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Suppose my project directory has 2 sub-directories A and B, A directory contains: A.h and A.cpp, B directory contains: B.h and B.cpp and my root directory contains main.cpp

Now the contents:

A.h:

#include"../B/B.h"
a();

A.cpp:

#include"A.h"
a() 
{   
 b();
 }

B.h:

b();

B.cpp:

b()
{
 cout<<"Blah Blah Blah";
}

main.cpp:

#include"A/A.h"
main()
{
  a();
}

and compile the code using:

c++ main.cpp A.cpp B.cpp

Question is simple: In the first file (A.h), I would not like to write the first line as #include"../B/B.h" How may I change it to #include"B/B.h" or #include"B.h"?

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Which compiler are you using ? I'd assume G++ ... but one never knows. –  J.N. Mar 7 '12 at 8:02
    
Why do you need to include B.h in A.h? I don't see any dependency there. –  akhisp Mar 7 '12 at 8:05
    
@@J.N:I am using ubuntu, so i assume gcc. I just typed "c++ main.cpp A.cpp B.cpp" in the command line I am not very familiar with their difference. if there is a place or command I can check, please let me know ...to let you know the result :) –  rahman Mar 7 '12 at 8:05
    
@@akhisp: I am calling b() which is defined in B.h. I guess it is called a dependency and needs an inclusion. isn't it? –  rahman Mar 7 '12 at 8:07
    
Side Note: Your headers are missing include guards –  another.anon.coward Mar 7 '12 at 8:08

3 Answers 3

up vote 0 down vote accepted

Given this layout, with A containing A.h and A.cpp, B containing B.h and B.cpp, and main.cpp in the root directory:

$ ls *.cpp A B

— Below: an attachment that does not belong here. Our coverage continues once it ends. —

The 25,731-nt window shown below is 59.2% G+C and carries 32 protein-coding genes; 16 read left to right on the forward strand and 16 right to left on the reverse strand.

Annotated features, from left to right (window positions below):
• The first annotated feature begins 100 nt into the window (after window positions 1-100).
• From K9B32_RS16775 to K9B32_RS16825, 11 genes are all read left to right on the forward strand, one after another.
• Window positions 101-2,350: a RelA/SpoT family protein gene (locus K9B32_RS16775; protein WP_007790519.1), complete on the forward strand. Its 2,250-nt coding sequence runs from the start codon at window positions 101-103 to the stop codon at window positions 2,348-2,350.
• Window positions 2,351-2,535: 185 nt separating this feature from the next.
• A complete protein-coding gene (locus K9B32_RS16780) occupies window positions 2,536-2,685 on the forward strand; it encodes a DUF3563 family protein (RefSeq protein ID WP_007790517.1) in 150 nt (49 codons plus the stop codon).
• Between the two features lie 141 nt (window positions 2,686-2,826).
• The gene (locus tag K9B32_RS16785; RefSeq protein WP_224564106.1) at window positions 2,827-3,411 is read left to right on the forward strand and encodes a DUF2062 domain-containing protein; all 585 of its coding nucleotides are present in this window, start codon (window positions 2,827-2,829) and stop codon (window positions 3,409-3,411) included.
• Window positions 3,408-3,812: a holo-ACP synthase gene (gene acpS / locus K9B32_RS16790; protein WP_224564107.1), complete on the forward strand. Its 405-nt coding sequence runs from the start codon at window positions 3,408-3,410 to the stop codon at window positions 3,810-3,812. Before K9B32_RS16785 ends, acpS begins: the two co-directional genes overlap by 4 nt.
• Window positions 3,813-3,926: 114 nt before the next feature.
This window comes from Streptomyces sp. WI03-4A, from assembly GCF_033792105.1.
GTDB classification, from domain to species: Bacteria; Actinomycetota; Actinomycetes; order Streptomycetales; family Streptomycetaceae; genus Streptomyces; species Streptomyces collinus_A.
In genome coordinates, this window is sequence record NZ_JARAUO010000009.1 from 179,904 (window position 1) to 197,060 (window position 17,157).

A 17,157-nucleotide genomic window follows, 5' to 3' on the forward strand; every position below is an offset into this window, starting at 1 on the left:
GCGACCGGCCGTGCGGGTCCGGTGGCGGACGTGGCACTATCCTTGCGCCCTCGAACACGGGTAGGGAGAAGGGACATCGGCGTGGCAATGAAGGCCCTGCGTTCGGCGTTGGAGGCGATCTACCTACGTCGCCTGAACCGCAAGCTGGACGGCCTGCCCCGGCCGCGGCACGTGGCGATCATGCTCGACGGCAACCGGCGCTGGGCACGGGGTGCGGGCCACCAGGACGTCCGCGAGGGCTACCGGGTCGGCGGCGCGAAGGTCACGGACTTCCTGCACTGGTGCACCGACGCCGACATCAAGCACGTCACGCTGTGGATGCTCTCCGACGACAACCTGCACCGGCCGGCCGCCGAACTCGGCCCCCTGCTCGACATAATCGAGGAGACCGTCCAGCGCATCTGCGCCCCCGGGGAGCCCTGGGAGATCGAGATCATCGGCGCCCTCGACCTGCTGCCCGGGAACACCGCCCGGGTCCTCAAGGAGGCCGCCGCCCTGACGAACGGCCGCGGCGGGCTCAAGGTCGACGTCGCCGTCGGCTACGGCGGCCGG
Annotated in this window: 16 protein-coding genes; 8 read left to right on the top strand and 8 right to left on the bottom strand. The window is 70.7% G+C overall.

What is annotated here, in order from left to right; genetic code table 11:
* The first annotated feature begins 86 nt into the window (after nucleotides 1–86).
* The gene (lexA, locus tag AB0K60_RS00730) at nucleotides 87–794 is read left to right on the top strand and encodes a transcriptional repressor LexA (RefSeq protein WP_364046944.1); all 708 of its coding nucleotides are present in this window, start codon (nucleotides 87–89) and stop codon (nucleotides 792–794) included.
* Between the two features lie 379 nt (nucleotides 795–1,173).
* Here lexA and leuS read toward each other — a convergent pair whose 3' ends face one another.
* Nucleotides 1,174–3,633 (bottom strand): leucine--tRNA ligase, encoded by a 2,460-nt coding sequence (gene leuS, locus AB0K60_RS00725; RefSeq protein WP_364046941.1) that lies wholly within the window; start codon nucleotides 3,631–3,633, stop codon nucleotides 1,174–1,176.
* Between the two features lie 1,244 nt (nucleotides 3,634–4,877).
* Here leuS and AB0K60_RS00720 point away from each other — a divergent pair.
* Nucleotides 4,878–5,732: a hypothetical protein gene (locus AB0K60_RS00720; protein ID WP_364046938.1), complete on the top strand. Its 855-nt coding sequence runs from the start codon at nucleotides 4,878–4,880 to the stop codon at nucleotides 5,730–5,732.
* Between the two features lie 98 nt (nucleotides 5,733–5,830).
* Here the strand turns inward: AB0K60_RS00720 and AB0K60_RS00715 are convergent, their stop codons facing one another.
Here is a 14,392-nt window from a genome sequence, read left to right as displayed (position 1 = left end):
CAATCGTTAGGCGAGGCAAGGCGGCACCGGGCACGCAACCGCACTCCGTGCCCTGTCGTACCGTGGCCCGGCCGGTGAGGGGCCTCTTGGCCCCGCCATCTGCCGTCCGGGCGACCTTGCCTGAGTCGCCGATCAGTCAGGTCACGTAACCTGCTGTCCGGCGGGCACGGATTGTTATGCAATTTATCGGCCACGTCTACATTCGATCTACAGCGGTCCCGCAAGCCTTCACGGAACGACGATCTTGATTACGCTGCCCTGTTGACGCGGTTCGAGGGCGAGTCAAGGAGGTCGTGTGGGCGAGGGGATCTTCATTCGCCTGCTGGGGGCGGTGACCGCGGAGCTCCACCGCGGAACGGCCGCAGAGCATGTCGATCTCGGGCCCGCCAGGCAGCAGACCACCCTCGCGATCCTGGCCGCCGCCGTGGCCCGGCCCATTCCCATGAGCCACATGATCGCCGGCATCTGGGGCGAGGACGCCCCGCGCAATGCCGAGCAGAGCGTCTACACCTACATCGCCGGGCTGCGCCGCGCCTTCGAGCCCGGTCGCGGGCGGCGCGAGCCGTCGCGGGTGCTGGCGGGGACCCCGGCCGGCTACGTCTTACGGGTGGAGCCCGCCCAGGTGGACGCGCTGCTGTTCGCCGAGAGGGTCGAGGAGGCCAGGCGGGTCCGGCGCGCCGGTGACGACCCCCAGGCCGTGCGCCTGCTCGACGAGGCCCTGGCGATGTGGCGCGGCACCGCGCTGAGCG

main.cpp

A:
A.cpp  A.h

B:
B.cpp  B.h

You can use `#include "B/B.h" and compile your program with

c++ -I. main.cpp A/A.cpp B/B.cpp 

The -I flag tells the compiler where to look for include files. If you are using GCC, see the GCC Manual.

Source file contents

I edited your example to make it compile and run:

A/A.h:

#include "B/B.h"

void a();

A/A.cpp:

#include "A.h"

void a() 
{
    b();
}

B/B.h:

void b();

B/B.cpp:

#include <iostream>

void b()
{
    std::cout<<"Blah Blah Blah";
}

main.cpp:

#include "A/A.h"

int main()
{
    a();
}
share|improve this answer
    
Nice, this one gave me a good Idea. Thanks. –  rahman Mar 7 '12 at 8:27
    
And if I want to use only #include "B.h" instead of #include "B/B.h", i should give -I./B instead of -I. –  rahman Mar 7 '12 at 8:30
    
Yes, you can use -I./B. You can search for include files in both directories with: -I. -I./B –  Danilo Piazzalunga Mar 7 '12 at 9:41

you can tell the compiler, in which directory/ies the header files are. For gcc/g++ this is the -I path option. path can be absolut (e.g. /home/me/src/projectx/) or relative (e.g.: ..).

You can set it to the top level directory (the onw, where "B" is in) an the write

#include <B/B.h>

and compile it with the -I option ponting to your top level directory.

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g++ -I[include dir] is exactly for this purpose.

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